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Figure 1. Schematic diagram of the experimental setup (a) and differential mobility analyzer (DMA) and Faraday cup (FC) for aerosol measurement (b).
Figure 1. Schematic diagram of the experimental setup (a) and differential mobility analyzer (DMA) and Faraday cup (FC) for aerosol measurement (b).
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Figrue 2. Benzene removal in the surface discharge plasma reactor; (a) removal efficiency, (b) carbon balance.
Figrue 2. Benzene removal in the surface discharge plasma reactor; (a) removal efficiency, (b) carbon balance.
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Figure 3. Size distribution of aerosol according to specific input energy to the plasma reactor. (204 ppm benzene in humid air).
Figure 3. Size distribution of aerosol according to specific input energy to the plasma reactor. (204 ppm benzene in humid air).
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Figure 4. Influence of benzene concentration on the number concentration of aerosols (humid air). The figures in parentheses indicate the peak size.
Figure 4. Influence of benzene concentration on the number concentration of aerosols (humid air). The figures in parentheses indicate the peak size.
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Figure 5. FE-SEM photos of the aerosol; (a) and (b) humid air, (c) and (d) humid N2. Benzene concentration was about 250 ppmv.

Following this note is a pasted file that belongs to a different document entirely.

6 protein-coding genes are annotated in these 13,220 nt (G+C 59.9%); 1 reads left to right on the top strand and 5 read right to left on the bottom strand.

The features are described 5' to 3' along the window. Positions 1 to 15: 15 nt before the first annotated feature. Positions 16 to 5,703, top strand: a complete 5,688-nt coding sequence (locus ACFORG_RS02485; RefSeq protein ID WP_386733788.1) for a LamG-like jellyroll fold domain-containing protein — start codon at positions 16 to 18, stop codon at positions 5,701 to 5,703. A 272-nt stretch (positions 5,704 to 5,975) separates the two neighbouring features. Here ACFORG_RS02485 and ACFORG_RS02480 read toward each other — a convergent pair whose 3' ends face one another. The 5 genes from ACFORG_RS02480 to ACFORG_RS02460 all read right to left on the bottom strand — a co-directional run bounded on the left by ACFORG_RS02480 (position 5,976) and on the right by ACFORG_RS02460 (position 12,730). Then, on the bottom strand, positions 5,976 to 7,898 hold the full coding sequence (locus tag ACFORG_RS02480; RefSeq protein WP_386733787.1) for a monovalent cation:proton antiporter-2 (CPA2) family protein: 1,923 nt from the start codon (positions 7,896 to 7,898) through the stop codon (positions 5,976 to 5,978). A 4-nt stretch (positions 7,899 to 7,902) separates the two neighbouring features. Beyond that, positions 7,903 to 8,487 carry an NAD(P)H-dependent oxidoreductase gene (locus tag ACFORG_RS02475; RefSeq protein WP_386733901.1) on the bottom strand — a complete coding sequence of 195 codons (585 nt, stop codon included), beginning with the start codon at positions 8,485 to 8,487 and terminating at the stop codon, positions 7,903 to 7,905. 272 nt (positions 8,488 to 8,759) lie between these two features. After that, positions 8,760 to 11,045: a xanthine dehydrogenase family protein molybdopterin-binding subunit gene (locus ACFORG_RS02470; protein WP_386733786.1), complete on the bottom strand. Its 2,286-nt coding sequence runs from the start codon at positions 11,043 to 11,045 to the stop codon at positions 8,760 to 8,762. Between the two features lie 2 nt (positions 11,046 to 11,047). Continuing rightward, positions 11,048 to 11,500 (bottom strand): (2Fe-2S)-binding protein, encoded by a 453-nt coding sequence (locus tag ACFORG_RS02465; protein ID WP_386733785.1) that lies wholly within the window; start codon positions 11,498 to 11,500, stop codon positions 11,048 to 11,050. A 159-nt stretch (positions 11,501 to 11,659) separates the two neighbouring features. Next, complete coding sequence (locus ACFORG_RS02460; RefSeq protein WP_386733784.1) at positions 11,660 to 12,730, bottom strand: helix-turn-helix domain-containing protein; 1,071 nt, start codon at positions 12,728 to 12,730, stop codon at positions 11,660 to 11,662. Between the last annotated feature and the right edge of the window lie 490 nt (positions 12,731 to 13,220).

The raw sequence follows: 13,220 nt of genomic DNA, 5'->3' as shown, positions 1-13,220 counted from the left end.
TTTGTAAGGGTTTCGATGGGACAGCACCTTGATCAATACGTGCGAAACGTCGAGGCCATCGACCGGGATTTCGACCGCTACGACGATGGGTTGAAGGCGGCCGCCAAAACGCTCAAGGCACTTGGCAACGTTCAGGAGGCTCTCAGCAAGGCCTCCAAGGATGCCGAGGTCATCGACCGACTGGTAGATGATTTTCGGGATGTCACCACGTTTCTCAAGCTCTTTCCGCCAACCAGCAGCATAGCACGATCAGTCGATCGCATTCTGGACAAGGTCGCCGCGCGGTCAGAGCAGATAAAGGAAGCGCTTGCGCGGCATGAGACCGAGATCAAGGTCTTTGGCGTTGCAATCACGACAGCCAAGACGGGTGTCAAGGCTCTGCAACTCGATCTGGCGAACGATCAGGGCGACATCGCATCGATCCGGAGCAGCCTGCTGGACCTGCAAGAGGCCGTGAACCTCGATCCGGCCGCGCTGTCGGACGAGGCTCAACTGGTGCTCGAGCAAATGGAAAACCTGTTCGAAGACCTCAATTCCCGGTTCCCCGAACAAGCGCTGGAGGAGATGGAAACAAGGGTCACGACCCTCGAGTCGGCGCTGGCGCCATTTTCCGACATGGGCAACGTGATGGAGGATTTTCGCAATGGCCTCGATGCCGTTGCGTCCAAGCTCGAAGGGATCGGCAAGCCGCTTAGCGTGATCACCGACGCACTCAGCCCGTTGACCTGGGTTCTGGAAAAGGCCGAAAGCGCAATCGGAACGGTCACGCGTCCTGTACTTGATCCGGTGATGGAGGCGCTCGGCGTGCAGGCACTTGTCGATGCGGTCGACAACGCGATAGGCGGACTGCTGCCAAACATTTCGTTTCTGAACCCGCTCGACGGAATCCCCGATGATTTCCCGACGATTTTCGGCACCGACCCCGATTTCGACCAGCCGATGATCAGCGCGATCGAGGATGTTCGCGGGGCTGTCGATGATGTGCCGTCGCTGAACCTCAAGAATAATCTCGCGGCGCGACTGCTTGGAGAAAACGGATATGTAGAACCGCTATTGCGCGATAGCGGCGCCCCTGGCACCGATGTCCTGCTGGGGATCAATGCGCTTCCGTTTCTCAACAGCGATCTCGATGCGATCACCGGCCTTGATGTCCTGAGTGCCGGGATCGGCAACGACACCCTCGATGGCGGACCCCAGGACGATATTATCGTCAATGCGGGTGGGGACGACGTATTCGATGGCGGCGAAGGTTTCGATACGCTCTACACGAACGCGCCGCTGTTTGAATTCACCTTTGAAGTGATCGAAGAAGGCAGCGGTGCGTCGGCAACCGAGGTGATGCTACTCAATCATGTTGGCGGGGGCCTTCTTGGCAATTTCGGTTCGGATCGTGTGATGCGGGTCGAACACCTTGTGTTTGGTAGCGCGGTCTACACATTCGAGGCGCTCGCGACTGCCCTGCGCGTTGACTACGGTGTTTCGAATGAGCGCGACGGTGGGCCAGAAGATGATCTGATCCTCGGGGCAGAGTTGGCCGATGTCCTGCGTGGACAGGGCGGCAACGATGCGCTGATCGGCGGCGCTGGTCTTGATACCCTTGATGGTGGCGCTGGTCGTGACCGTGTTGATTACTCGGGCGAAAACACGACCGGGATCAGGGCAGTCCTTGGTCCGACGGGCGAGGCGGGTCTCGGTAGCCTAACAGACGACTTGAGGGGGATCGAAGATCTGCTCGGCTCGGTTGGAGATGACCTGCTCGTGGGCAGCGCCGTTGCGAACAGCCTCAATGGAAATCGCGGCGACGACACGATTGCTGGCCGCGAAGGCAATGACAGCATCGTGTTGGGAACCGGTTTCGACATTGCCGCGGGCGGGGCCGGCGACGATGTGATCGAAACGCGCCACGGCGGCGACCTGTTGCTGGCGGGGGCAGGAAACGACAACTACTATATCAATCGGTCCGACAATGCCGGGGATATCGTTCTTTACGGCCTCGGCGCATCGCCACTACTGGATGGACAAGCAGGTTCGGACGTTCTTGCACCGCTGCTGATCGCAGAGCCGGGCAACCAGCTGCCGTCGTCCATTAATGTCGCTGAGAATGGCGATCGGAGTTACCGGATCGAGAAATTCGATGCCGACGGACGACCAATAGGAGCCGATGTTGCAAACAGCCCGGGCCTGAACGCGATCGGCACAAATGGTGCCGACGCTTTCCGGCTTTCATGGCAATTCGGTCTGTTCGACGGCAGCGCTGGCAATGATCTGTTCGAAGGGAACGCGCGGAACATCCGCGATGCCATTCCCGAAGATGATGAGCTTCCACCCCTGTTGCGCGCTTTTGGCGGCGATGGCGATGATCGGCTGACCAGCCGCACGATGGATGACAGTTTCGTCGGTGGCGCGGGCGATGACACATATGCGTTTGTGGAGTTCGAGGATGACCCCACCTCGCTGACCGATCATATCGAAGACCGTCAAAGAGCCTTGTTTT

Figure 5. FE-SEM photos of the aerosol; (a) and (b) humid air, (c) and (d) humid N2. Benzene concentration was about 250 ppmv.
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Figure 6. Chemical analysis of aerosol using DRIFT spectrometer; (a) in air (b) in N2. Benzene concentration was about 250 ppmv.
Figure 6. Chemical analysis of aerosol using DRIFT spectrometer; (a) in air (b) in N2. Benzene concentration was about 250 ppmv.
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Table 1. Typical parameters in atmospheric chemistry and plasma chemistry (in air).
Table 1. Typical parameters in atmospheric chemistry and plasma chemistry (in air).
ParametersAtmospheric ChemistryPlasma Chemistry
Temperature273 ∼ 293 K<373 K
OH radicals∼106 cm−3∼1015 cm−3
O3∼10−1 ppm∼103 ppm
UV intensity∼102 mWcm−2∼μWcm−2
NOx<ppm∼102 ppm